Esperanto As A Second Language - The Smoking Gun: Archive
Well, there was a time U.S. military commanders thought that was a good idea, as these excerpts from an Army field manual ...
Don Shelton, a long-time friend of my partner, Melinda Schroeder, is the only ex-soldier I've met, of many soldiers who took the introductory Esperanto course, around 1953 while serving in the army. I have asked him to say a few words about the experience. Here is his comments in English with my translation into Esperanto. An English Esperantist, Ian Fantom, encouraged me to keep the memory of this misunderstanding of the goals of most Esperantists alive.
Thanks also to Don's wife, Barbara.
> Dear Neil,
> Sorry this has taken so long to answer but we had a little set
> back here
> - Barbara will explain in her e-mail to you.
> However I have racked my brain to try to remember when I last used
> Esperanto .
>MI LUKTAS CERBUMI MEMORI KIAM MI LASTE UZIS ESPERANTON.
> So here goes -- When I was in the Army in basic training, the
> Korean war
JEN MI EKPROVOS-KIAM MI ESTIS EN LA ARMEO EN BAZA TREJNADO, LA KOREA MILITO FINIGXIS.
> got over. We were slated to go to Korea as part of an
ONI SKRIBE INFORMIS NIN KE NI IROS AL KOREO PARTOPRENI EN INTELIGENTEC-KAJ-REKON-SPIONADO SEKCIO, SED LA ARMEO SXANGXIS LA PLANOJN KAJ TROVIS NOVAN TASKON/DEVIGON.> intelligence and
> recon section. The army then changed their plans and found us a new
> assignment. We became part of a training section for new recruits.
NI IGXIS PARTO DE TREJNAD-SEKCIO POR NOVAJ REKRUTITULOJ. NIA LABORO ESTIS LUDI PARTON DE MALAMIKO DUM KELKAJ NOKTOJ PO SEMAJNO.
> job was to play the part of the enemy a couple nights a week. We had
> special uniforms and learned a few words in Esperanto.
NI HAVIS SPECIALAJN UNIFORMOJN KAJ LERNIS KELKAJ VORTOJN EN ESPERANTO.
> used the limited knowledge of the language to communicate with each
NI UZIS LIMIGITAN KONON DE LA LINGVO KOMUNIKI UNU KUN LA ALIA.
The job was a little depressing because each time we went into
LA TASKO ESTIS IOM DEPREMIGA CXAR CXIAM KIAM NI EKMANOVRIS, NI ESTIS MORTIGITAJ, VUNDITAJ KAJ KAPTITAJ.
we were either killed, wounded, or captured. In any case the
> U.S. Army personnel *acquired our cigarettes*.
CXIU-OKAZE LA USONA ARMEA PERSONARO *AKIRIS NIAJN CIGAREDOJN*
The trainers said that this was the way they handled captured enemy troops in the real wars.
LA TREJNISTOJ DIRIS KE TIEL ESTIS MANIERO TRAKTI KAPTITAJN MALAMIKAJN TRUPOJN EN LA VERAJ MILITOJ.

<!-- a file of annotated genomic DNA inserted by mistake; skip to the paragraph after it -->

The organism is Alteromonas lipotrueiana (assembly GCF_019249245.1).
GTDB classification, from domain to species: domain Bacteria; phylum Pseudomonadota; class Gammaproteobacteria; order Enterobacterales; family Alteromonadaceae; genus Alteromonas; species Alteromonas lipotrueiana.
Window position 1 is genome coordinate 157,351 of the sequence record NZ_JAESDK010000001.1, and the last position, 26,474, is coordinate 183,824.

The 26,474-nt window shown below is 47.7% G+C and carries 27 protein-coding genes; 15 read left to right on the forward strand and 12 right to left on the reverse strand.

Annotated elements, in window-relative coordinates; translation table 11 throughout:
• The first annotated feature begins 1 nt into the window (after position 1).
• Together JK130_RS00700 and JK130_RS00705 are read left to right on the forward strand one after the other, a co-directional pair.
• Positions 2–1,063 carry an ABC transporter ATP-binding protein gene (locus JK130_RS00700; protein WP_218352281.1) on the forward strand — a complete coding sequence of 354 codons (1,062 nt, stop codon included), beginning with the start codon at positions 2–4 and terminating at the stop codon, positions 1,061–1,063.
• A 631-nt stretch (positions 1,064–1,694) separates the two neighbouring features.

> While going thru this program I had a roommate whose first
> name was Phil.
DUM LA SPERTO DE LA PROGRAMO MI HAVIS KUN-CXAMBRANO KIES UNUA NOMO ESTIS PHIL. MI NE MEMORAS FAMILIAN NOMON.> I do not remember his last name. Remember this was back in 1953.
GXI OKAZIS EN LA JARO 1953.
> Phil's father was a language professor in a Mid West University.
PHIL ESTIS LINGVO PROFESORO EN MEZ-OKCIDENT-USONA UNIVERSITATO. LI SUBTENIS LA UZON DE ESPERANTO KIEL UNIVERSALA LINGVO
> He advocated the use of Esperanto as the universal international
> and had written a book to advocate making Esperanto the
> International language.
KAJ SKRIBIS LIBRON PRI LA UNIVERSALIGO DE ESPERANTO KIEL INTERNACIA LINGVO.
> Shortly after having this assignment, I was transferred to the Regimental
> Headquarters to act as the S2 (intelligence) section as acting Master
MALLONGE POST TIU-CXI TASKO, MI ESTIS TRANSFERITA LA LA REGXIMENTA CXEF-SIDEJO AGI KIEL S2 (INTELIGENTECO) SEKCIO KIEL ESTRO KVANKAM MI ESTIS NUR KORPORALO.> Sergeant even though I was just a Corporal.
> Hope this gives you a background on my experience with your
> favorite language.
MI ESPERAS KE TIO-CXI DONAS LA FONON DE MIA SPERTO PRI VIA FAVORITA LINGVO.
> If you have any questions please e-mail or call.
> Best Regards, Don
An on-line course is based on the Aggressor Language:
Cifera kurso de Esperanto bazita de la usona milita kurso "Agressor Language". http://www.memrise.com/course/111332/aggressor-language-sample/
The founder of the biggest chain of language schools, David Berlitzheimer (Berlitz), produced the most famous polyglot, his grandson, Charles Berlitz. Charles Berlitz spent 13 years on active duty in the U.S. Army, mostly in intelligence. I suspect this included the Korean war.
In 1950, he married Valerie Seary, with whom he had a daughter, Lynn.
Charles died in 2003 at the age of 89 at University Hospital in Tamarac, Florida, not far from my home in Sunrise.
Mario Pei, the most famous linguist-supporter of Esperanto in the USA in my lifetime, (mentioned in an earlier article here) worked for a time at the US military's most famous language-training school in Monterey, California. His facility with languages was in demand during World War II, and Pei served as a language consultant with two agencies of the Department of War. In this role, he wrote language textbooks, developed language courses and wrote language guidebooks (Wikipedia). His writings in favor of Esperanto date from the 1930's through the 1960's, several which I first saw at the UEA/New York Office.
It is, for now, unknown if either Berlitz or Pei had anything to do with Esperanto's usage for military purposes.
In early December 2011 a government video on the Aggressor Language Program spread on Facebook. Dozens of Esperanto speakers expressed interest in the history of this video.
auxlangs/eo/maneuver also has good coverage on the subject.